Ahead of a subcommittee meeting with the Senate, Secretary of Commerce Gina Raimondo raised bipartisan concerns about an anti-dumping probe launched by a petition from a small module maker, Auxin Solar. The investigation could lead to tariffs on solar goods shipped from four Southeast Asian countries that supply about 80% of US polysilicon-based solar panels.
The tariffs can reach up to 250% of the value of goods shipped backdated to November 2021, creating a degree of uncertainty and essentially halting the use of solar energy in the United States. Raimondo elaborated on the figure of 250%, dismissing it as “industry rhetoric” that does not accurately characterize the problem.
“It is true that trade would be justified in levying a tariff at this excessive level,” she said. “It’s extremely unlikely, meaning that the amount of a tariff is reserved only for external cases when you can’t tell the difference between the company and, say, the Chinese Communist Party. The last 150 times we’ve done that since 2012, we’ve come out in the 10, 11, 12 percent range.”
However, records in the Federal Register show that Raimondo’s testimony is false. Since 2012, solar tariffs on Chinese anti-dumping measures have ranged from around 2% to over 100%. In 2017-2018, the median rate was 95.5%.
And for companies that did not directly participate in the investigation, the tariff has been 238.95% every year since 2012.
The investigation has led the Solar Energy Industries Association (SEIA) to cut its forecast for solar power deployment by 46% this year, and House Representative Scott Peters said it could be as high as $100,000 will be Jobs are at stake as a result.
In response to the meeting, SEIA President Abigail Ross Hopper said: “Secretary Raimondo seems to indicate that if anti-circumvention duties were imposed on solar imports, the applicable tariff rates would be relatively low and thus pose little risk to importers. These comments add to the petitioner’s misleading claims about the merits of the petition and the impact of the investigation.”
During the meeting, Senators on both sides of the aisle reminded Raimondo of the urgency of the matter. “We are in a very, very hurry because the solar industry in the United States is at a standstill,” said Senator Brian Schatz (D-HI).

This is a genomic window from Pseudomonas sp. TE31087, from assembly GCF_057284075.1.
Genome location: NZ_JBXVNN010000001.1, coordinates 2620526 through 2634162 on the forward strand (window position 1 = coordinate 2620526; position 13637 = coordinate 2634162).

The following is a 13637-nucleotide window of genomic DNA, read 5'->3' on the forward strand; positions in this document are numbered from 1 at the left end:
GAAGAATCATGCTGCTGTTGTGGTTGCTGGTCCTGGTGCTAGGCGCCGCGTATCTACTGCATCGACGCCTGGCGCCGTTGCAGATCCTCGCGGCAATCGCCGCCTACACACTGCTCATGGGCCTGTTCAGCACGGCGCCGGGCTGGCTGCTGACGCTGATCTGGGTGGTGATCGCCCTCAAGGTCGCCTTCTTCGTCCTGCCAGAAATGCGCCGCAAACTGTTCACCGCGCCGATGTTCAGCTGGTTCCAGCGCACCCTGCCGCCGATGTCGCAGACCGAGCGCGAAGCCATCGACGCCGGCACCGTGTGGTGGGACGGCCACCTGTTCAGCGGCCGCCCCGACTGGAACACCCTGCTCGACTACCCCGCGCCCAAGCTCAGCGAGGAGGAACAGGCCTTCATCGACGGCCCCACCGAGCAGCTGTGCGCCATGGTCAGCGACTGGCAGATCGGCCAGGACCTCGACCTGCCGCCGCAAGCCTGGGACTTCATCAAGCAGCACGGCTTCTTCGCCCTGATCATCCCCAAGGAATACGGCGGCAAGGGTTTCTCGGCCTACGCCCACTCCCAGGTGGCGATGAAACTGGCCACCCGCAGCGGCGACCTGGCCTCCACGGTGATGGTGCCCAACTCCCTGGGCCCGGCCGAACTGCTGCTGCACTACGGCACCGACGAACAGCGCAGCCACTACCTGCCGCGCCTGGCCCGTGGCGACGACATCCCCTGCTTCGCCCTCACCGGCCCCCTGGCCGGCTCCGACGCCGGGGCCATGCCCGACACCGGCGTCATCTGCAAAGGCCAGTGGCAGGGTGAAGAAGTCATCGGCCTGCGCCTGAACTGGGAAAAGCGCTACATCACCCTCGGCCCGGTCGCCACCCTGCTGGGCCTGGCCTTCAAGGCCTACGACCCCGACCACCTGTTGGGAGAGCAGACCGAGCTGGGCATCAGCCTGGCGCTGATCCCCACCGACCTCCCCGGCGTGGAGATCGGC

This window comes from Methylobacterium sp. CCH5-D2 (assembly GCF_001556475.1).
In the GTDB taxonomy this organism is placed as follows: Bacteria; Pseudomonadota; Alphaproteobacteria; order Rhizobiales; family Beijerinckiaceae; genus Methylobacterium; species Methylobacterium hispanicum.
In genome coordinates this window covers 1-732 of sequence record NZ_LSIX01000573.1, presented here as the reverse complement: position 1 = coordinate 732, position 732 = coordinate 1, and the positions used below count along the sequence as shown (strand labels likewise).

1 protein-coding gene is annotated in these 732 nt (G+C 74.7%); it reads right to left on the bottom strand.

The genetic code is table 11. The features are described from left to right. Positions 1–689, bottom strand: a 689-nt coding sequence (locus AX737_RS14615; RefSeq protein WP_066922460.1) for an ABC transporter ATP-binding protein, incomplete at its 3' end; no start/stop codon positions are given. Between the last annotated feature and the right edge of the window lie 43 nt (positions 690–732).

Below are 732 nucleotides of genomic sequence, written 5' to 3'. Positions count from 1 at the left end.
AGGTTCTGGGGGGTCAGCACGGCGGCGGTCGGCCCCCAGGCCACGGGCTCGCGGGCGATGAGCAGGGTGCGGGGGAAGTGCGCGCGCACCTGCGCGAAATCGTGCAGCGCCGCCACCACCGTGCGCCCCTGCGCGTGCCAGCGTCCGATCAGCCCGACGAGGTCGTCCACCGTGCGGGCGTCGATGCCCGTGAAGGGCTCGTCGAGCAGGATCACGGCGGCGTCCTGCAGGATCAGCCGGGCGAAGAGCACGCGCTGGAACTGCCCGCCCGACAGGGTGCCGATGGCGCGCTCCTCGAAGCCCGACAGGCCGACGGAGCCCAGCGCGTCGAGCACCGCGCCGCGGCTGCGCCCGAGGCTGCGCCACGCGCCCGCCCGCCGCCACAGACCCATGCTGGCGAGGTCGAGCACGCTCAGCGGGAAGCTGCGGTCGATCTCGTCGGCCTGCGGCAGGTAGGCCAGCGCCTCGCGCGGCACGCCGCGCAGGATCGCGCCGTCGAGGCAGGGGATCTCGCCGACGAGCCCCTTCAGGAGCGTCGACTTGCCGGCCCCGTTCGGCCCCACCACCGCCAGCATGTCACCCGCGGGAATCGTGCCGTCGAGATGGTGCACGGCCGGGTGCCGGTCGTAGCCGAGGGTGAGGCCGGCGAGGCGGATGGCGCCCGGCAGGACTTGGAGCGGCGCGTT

To succeed in this case, Auxin Solar must demonstrate that the manufacture of solar cells is “minor and insignificant processing”. Hopper called this “an absurd claim for anyone with a basic understanding of solar cell manufacturing.”
Schatz argued that the claim that manufacturing in the four Southeast Asian countries was “minor and insignificant” was “superficially untrue.” He added that Commerce has already found in several judgments that the wafer-to-cell conversion taking place in the four countries is a significant service, suggesting that anti-circumvention allegations are invalid.
“I’ve heard from many of you and many in the industry, and I share the sense of urgency,” the secretary said. However, Raimondo distanced herself from the initial investigative process prompted by the petition, saying she was “not involved” and could not discuss the proceedings in detail.
Sen. Schatz added that the authority to administer the process rests with the secretary. He begged the secretary to get more personally involved. Schatz also asked Raimondo to commit to a weekly meeting with the Senate to update the process “with pace,” to which Raimondo agreed.
Sen. Jerry Moran (R-KS) asked how the investigation could be quickly ended. “When I asked you that question, you said your hands were tied,” he said, “and I’m trying to figure out how to untie your hands.”
“Legally there is no discretion,” said Raimondo. “We will act as soon as possible.”
Moran challenged the Auxin petition, asking how a “small, individual company with no access to confidential information” could meet the requirements to start the investigation. “Why isn’t there an industry-backed threshold to start this anti-circumvention investigation? Would legislation help?”
Raimondo then suggested to the senator that if legislation were passed to give trade more discretion, he could implement those changes. Moran asked that Commerce and the Senate work together to find ways to revamp the statue the inquest ordered.
“If you buy a solar panel from any of the four affected countries today, you may not know how much you owe in tariffs for months or even years,” Hopper said. “Why would any sane company buy solar panels in such a risky and uncertain business environment?”
“Solar cell manufacturing occurs in many phases and will continue to be a global process until the United States invests seriously in domestic manufacturing,” Hopper said. The call for a long-term industrial manufacturing policy was loud repeated by many players in the solar industry.
The committee meeting can be viewed in full here.
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